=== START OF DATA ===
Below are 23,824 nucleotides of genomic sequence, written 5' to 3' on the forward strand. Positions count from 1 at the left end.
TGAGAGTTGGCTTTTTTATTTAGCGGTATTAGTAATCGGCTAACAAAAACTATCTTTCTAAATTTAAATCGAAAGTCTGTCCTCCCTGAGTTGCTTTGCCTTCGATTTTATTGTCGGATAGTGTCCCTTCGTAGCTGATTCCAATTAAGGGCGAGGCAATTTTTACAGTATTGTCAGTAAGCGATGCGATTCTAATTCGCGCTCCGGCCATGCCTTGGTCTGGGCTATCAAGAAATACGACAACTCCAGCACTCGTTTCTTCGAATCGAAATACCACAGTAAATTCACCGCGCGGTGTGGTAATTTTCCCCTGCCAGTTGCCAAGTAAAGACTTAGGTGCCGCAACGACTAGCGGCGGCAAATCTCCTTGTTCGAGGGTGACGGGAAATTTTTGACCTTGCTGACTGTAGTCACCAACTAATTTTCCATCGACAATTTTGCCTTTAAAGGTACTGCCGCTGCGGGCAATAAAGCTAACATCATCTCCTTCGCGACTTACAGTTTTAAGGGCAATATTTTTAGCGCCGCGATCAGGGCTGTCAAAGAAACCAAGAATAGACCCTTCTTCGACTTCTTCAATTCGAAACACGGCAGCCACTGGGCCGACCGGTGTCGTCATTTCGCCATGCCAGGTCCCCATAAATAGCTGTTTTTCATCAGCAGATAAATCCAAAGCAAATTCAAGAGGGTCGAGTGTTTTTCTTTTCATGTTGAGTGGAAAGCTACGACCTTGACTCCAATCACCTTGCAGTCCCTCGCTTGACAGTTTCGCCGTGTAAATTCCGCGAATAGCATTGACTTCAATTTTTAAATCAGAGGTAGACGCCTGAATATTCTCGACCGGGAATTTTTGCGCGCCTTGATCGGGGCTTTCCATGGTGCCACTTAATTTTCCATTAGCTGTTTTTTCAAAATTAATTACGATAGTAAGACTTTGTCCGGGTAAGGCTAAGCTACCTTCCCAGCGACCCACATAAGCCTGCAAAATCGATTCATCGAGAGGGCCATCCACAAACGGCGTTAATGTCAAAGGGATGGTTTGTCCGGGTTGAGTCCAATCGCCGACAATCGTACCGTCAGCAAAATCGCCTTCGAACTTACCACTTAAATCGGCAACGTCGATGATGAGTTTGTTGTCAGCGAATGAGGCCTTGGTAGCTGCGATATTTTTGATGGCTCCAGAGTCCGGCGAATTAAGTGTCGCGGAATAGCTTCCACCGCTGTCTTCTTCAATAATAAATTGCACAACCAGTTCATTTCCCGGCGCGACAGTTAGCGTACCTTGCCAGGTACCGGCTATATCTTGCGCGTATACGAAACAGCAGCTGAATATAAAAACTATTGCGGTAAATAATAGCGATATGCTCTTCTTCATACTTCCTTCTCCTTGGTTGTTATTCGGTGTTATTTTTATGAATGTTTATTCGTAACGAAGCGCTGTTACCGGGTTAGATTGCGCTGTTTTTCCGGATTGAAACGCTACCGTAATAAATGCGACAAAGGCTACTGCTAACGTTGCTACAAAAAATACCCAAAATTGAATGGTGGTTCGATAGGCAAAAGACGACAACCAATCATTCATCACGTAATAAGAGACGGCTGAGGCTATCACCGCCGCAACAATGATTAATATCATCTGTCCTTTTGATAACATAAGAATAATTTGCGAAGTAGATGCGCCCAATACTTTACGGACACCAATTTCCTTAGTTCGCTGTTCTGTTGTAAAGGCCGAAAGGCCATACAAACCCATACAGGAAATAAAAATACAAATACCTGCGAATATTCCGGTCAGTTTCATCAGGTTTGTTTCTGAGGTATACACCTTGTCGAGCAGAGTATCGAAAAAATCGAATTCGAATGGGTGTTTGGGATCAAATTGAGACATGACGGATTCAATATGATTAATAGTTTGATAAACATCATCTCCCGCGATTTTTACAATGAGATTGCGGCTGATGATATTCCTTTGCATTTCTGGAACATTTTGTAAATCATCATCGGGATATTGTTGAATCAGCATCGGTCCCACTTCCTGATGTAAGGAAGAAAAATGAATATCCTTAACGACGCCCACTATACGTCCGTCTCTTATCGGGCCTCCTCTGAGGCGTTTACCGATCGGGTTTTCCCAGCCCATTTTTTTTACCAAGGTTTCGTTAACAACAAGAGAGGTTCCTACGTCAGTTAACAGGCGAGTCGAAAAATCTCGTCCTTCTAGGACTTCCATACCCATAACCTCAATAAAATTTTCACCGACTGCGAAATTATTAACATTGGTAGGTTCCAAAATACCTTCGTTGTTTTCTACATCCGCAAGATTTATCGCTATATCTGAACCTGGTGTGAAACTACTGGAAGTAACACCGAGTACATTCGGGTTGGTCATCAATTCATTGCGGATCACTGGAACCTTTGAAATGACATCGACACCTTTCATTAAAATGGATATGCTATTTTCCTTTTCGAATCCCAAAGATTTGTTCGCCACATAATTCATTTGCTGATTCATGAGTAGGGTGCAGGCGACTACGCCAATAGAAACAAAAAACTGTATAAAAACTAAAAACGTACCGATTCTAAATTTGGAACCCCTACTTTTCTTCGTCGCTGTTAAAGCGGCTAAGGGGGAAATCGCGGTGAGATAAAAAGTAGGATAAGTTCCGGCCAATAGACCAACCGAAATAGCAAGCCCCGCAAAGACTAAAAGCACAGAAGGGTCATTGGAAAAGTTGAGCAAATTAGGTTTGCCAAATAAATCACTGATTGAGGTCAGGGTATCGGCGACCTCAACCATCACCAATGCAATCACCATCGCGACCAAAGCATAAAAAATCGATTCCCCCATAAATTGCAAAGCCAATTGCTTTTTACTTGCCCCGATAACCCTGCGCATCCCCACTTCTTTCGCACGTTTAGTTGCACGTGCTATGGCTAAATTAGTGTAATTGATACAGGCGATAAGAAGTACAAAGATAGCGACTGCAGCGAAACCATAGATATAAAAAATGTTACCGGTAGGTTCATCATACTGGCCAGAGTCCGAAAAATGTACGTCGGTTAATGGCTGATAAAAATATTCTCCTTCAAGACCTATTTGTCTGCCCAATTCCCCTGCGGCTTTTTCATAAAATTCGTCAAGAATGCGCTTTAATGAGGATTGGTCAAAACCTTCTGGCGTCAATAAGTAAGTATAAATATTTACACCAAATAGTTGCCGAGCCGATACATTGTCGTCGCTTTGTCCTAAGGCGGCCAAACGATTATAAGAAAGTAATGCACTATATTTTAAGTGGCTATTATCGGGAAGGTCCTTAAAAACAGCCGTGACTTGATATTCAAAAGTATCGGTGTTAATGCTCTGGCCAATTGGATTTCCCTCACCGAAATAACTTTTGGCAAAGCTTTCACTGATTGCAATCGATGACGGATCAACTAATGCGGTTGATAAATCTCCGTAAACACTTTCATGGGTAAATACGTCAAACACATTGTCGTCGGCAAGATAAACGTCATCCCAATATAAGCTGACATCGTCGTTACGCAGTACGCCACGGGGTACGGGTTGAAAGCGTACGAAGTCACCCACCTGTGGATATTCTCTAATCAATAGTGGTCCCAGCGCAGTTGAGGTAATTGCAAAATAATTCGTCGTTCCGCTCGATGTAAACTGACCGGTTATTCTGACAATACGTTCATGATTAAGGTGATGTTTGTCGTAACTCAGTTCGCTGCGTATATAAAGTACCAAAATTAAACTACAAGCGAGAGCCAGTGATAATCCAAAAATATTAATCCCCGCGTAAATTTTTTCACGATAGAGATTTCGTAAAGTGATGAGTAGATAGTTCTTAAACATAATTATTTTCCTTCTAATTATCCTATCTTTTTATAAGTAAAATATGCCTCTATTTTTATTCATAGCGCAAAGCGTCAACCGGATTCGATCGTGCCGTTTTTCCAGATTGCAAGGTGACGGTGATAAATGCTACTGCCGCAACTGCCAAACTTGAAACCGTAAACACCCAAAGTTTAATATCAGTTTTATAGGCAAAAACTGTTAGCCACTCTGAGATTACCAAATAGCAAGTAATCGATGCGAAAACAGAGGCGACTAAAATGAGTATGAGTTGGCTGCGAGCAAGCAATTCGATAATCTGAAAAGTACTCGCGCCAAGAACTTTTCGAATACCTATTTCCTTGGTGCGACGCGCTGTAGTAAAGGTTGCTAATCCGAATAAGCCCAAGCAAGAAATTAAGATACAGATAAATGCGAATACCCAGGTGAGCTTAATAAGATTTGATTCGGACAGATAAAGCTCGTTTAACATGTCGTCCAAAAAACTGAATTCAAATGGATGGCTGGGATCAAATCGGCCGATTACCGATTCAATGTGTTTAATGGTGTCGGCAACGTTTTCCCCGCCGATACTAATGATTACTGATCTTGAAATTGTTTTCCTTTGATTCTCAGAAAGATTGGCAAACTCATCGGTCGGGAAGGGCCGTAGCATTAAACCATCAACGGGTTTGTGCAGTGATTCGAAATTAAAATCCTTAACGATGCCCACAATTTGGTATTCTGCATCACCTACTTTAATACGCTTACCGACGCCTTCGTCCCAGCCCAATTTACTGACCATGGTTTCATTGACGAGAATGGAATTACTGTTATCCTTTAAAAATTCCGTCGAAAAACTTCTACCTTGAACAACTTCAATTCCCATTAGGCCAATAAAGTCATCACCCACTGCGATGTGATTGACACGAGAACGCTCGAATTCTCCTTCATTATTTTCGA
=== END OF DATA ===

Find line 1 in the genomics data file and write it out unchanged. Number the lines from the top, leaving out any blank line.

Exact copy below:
Below are 23,824 nucleotides of genomic sequence, written 5' to 3' on the forward strand. Positions count from 1 at the left end.